Winnipeg — Prices for nitrogen fertilizer and potash have weakened during the first half of 2015, but according to an industry analyst, the relationship between fertilizer prices and agricultural commodity prices is pretty much in line with the 10-year average.
“I think we’ve seen some stabilization in fertilizer markets of late which is promising,” said Andy Jung, the director of market and strategic analysis with The Mosaic Company in Minneapolis.
He noted the fertilizer market has stayed relatively calm despite recent crashes in financial markets and wild swings in the price of crude oil. However, at the same time he points out the devaluation of a number of currencies has put fertilizer import economics under strain in some geographies and likely contributed to some downward pressure on fertilizer prices in the past couple weeks.
The price for fertilizer has been generally rising in Canada since last fall when the loonie began its descent relative to the U.S. dollar.
However, Jung noted, that in US dollars, fertilizer prices are actually down from 2014.
“They’re down from a year ago; a rough average of 10 percent,” said Jung, adding that while the Canadian farmer was paying more for fertilizer than a year ago, technically, he was getting a better exchange rate for his grain.
“It’s an inverse relationship with a number of moving parts,” he said.
When it comes to affordability, fertilizers are still in line with their historical norms relative to prices for corn, soybeans and wheat.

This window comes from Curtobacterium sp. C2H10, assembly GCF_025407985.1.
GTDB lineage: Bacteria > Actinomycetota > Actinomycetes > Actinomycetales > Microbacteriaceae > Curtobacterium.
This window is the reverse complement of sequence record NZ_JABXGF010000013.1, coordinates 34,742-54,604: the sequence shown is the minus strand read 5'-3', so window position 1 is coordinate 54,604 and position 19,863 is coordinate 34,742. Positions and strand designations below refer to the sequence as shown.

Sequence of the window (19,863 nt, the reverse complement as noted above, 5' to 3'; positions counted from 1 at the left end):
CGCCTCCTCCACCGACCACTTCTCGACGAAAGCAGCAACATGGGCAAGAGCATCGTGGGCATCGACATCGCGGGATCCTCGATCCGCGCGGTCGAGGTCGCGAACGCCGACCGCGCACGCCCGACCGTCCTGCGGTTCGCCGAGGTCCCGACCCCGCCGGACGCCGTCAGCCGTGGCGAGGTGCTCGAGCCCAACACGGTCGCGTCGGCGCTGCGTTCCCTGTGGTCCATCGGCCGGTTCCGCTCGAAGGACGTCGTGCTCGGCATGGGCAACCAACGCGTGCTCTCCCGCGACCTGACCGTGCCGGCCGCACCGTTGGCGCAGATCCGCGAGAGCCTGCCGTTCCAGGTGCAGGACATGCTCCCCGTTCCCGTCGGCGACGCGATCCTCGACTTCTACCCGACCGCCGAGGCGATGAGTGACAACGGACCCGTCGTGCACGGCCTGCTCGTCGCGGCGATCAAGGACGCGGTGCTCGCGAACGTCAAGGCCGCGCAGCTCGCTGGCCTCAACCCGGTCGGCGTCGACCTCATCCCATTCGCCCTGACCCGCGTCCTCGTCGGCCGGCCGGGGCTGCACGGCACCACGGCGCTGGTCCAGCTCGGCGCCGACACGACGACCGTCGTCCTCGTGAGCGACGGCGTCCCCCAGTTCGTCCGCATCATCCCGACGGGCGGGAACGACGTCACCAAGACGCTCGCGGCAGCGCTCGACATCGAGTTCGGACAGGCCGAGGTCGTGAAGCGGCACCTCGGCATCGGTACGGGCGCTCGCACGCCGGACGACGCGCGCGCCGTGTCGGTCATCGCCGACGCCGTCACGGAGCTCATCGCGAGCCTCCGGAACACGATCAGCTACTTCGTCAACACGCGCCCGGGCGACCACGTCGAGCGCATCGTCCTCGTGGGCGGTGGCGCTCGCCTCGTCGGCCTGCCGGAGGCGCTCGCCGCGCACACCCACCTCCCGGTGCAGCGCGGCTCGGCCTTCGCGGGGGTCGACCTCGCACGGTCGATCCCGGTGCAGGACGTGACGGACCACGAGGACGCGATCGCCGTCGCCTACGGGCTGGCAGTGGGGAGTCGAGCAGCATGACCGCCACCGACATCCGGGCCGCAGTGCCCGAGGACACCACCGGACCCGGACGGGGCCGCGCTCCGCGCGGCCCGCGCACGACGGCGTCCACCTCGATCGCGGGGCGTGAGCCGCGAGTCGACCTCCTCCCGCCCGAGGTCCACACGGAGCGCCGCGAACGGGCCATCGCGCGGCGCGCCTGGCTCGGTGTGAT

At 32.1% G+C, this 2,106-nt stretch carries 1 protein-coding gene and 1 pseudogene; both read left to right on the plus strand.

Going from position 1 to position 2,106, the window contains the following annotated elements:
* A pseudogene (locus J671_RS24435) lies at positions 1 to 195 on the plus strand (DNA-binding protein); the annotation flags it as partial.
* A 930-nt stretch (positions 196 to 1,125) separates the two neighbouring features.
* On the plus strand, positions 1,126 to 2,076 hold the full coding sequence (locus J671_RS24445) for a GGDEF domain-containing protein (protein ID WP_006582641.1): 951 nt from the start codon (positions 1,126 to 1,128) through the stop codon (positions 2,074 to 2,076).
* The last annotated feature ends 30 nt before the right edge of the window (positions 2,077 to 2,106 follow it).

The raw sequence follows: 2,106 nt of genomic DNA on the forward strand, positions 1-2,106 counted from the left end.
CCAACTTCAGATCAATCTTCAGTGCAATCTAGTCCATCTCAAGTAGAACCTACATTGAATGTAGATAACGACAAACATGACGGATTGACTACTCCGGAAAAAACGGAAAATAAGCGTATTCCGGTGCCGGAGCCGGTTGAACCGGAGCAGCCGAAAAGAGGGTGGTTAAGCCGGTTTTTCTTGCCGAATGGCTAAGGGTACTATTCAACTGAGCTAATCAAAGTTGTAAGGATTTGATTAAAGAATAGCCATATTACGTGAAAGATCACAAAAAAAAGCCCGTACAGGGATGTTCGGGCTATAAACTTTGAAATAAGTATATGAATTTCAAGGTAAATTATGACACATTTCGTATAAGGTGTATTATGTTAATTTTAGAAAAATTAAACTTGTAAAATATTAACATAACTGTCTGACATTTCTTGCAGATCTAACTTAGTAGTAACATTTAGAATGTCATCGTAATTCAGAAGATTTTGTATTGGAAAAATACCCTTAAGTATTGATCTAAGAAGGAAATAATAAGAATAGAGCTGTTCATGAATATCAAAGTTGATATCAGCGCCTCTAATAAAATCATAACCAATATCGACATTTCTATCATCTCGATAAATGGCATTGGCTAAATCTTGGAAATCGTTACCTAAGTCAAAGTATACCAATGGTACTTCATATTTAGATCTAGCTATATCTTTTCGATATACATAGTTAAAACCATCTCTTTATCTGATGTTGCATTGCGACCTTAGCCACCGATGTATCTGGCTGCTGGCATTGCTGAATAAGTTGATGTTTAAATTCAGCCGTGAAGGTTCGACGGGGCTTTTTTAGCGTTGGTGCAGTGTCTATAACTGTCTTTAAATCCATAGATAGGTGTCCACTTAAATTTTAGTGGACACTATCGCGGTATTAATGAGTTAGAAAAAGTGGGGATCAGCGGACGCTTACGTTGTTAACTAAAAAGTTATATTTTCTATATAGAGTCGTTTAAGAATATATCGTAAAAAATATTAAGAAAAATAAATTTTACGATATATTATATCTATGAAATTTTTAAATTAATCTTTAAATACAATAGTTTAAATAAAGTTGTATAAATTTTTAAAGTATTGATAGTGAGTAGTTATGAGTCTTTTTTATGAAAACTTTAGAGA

The affordability metric for particular nutrients is somewhat different though.
According to information supplied by Jung, prices for nitrogen are relatively cheaper than average, potash prices are right in line with the historical ratio while phosphate prices are generally less affordable relative to the historical average.
Supply issues in a number of different countries and areas are impacting production in 2015.
So far, availability hasn’t been an issue but that could change once harvest begins, said Jung.
“If farmers delay purchases for too long there’s a big rush in season once the crop is off the field and you’ll get these localized shortages,” he said.
However, with most crops coming off the field earlier than usual, the chances of that don’t appear to be great.
One things producers should watch though, is the yields that are coming out of their land, said Jung.
“Whenever you have a decent year for yields, you know you had a pretty significant draw on nutrition in the soil, which must be replaced or it will become a limiting factor,” he said.